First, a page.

Where do you get the Medical Detection Dogs?
Some of our dogs come from breeders others from animal welfare charities and assistance dog charities.
What breeds do you use?
We choose dogs based on their character and ability which does allow us to work with a variety breeds of all sizes. Depending on the type of work they will be doing, often gundogs including Labradors, Springer Spaniels, Cocker Spaniels Retrievers and Retriever crosses.
Why don’t you use dogs that have been rescued?
We do! Medical Detection Dogs is always trying to locate dogs appropriate for this work – wherever they may come from. We often have dogs donated to us from animal welfare charities.
What happens to dogs that do not make the grade?
Medical Detection Dogs considers this to be one of their big responsibilities. We may look at other areas of charity work they may be happier doing, let them work as demo or fundraising dogs or find them a caring family home where they can be comfortable just being themselves.
Can people use their own dogs for medical detection dogs?
We do have owners who wish to use their own dogs. This might be possible and providing they meet our recommended criteria we are happy to assess a dog for suitability. However, it is also important to be aware that being part of Assistance Dogs UK, Europe and International, there are standards and temperament criteria that your dog would need to meet to qualify as a working dog.
How are they trained?
All of the dogs are trained with a method called reward based ‘positive reinforcement’. For cancer detection work, they are rewarded when they ‘signal’ by lying down next to the scent they are meant to locate. Other types of work including low blood sugar detection, narcolepsy, allergies and pain attacks are also trained with positive reinforcement i.e. a reward for giving the behaviour that is required.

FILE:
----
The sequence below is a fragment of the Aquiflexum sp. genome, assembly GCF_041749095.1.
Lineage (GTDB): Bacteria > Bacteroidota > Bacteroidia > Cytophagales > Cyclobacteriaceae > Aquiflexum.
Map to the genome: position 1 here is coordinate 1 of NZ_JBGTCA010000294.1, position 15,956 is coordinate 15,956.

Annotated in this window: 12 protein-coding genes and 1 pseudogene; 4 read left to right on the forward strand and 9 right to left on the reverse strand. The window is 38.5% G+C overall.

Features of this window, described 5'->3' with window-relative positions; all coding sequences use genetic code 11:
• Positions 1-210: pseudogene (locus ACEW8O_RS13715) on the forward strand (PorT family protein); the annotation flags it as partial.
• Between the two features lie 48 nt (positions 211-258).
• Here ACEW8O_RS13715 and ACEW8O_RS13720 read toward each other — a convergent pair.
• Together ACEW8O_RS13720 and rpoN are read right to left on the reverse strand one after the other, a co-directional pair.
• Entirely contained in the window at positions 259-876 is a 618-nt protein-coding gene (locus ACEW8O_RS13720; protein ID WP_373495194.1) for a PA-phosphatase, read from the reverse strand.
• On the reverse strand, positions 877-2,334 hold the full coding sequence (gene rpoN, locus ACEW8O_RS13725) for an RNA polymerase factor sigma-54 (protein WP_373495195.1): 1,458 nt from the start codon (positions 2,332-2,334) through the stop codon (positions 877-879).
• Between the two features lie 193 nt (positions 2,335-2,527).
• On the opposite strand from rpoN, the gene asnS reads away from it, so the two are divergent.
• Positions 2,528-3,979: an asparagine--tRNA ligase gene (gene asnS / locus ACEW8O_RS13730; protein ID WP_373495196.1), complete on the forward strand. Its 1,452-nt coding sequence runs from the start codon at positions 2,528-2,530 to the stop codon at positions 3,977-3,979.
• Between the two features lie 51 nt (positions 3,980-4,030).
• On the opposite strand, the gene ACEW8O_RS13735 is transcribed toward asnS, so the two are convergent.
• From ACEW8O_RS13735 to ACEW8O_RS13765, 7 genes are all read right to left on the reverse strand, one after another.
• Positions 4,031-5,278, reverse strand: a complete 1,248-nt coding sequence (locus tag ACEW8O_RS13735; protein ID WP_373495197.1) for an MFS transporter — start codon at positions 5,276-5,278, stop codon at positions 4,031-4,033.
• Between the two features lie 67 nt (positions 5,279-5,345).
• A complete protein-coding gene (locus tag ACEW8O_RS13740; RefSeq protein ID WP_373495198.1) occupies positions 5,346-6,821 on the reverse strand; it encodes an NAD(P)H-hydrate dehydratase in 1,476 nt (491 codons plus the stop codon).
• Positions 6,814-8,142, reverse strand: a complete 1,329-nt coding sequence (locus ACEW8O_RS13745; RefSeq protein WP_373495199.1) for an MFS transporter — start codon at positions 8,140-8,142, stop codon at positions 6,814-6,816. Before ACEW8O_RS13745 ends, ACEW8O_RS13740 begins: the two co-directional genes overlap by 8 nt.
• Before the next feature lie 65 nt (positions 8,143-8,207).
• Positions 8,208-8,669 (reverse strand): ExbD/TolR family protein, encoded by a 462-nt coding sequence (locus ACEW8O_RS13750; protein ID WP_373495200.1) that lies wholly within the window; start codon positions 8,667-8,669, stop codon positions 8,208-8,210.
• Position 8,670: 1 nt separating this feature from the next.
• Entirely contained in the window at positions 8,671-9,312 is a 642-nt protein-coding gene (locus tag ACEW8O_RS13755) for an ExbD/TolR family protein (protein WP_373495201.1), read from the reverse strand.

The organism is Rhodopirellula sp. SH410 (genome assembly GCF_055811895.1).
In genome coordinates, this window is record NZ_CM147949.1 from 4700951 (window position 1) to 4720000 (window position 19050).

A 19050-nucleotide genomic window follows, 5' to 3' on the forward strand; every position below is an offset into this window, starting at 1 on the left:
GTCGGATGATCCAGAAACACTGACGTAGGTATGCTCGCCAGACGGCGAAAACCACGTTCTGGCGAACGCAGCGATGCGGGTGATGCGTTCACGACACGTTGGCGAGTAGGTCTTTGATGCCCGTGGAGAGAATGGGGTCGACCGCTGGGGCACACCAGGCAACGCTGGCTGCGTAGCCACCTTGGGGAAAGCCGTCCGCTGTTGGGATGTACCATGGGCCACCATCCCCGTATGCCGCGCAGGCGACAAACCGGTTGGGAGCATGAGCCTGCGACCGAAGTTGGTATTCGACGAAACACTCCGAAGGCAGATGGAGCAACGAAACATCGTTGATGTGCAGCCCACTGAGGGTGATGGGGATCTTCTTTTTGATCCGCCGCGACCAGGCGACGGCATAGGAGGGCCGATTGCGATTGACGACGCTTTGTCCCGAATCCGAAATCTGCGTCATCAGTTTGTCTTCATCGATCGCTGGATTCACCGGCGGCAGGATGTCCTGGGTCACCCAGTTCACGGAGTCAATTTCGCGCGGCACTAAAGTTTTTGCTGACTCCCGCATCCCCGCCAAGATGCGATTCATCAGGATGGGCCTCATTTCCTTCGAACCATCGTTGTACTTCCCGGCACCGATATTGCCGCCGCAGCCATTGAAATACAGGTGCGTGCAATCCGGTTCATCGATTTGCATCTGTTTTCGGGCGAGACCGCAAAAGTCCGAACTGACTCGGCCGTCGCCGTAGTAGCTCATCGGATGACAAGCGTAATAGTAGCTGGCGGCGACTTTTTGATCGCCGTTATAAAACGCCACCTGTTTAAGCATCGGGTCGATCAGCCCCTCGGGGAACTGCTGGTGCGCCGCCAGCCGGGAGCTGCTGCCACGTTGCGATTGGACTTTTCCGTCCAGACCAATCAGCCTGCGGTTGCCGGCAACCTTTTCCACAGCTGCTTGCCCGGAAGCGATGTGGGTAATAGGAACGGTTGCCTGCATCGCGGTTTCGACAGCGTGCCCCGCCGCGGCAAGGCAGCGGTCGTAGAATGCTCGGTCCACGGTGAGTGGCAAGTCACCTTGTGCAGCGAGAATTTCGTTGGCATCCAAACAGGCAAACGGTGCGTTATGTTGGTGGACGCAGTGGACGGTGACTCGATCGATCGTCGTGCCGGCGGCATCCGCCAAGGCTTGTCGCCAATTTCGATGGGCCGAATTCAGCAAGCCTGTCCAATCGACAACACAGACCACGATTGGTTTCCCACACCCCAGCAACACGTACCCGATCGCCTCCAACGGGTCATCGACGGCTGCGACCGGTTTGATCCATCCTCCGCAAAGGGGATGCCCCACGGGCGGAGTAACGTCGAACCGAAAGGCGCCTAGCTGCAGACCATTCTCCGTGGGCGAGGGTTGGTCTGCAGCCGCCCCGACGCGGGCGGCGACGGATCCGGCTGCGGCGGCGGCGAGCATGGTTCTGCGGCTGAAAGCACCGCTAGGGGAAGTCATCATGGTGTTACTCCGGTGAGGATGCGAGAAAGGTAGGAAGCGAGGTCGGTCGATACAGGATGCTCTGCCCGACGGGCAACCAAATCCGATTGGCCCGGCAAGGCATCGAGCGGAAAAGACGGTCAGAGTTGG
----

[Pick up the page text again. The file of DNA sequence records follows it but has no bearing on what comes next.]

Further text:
How long are the dog’s training/working sessions?
All training sessions are kept very short because we want the dogs to enjoy their work and not get tired of it. Training and working sessions are interspersed with play periods and resting. Whatever suits the individual dog and situation at the time. Dogs that work in people’s homes live pretty much like anyone’s pet dog except they have been trained to detect and signal the owner’s individual medical problem.
What if the dog does not want to work?
If it is short term, the dog is taken for a game/walk/rest and tried again another time. If it is long term, we find them a home where they can be comfortable with their own daily life.
Must dogs placed with families remain constantly alert?
No, they live their lives like any other dog as part of a family but alert to that which they have trained to detect. The rest of the time they sit in laps, sleep on beds and play like any other pet dog.
Where do the dogs live when not working/training?
All of the Medical Detection Dogs live in family homes with volunteer puppy socilisers. Unless, of course, they live in the family home of the owner/recipient. Our dogs do not live in kennels as we consider it beneficial for them to remain in caring, family environment.
How old are the dogs when they begin training?
We try to pick puppies that, from the time they are born, are well socialised by everyone in their environment. Most of the dogs we attain as puppies are placed in foster homes at around eight weeks of age in order to learn about living with a family and how to behave in social situations. They are exposed to as many life variables as possible between eight weeks and eight months of age. This includes lots of dogs, lots of people, children, and babies and, generally, anything they need to contend with later in life. So you could say they start learning from the time they are born.
More formal training very much depends on the individual dog. Puppies are assessed as they are growing up as to maturity and readiness to go into more formal training. Some dogs are ready at around eight months of age. Some are not ready until they are around sixteen months of age.
Photographs by Natasha Balletta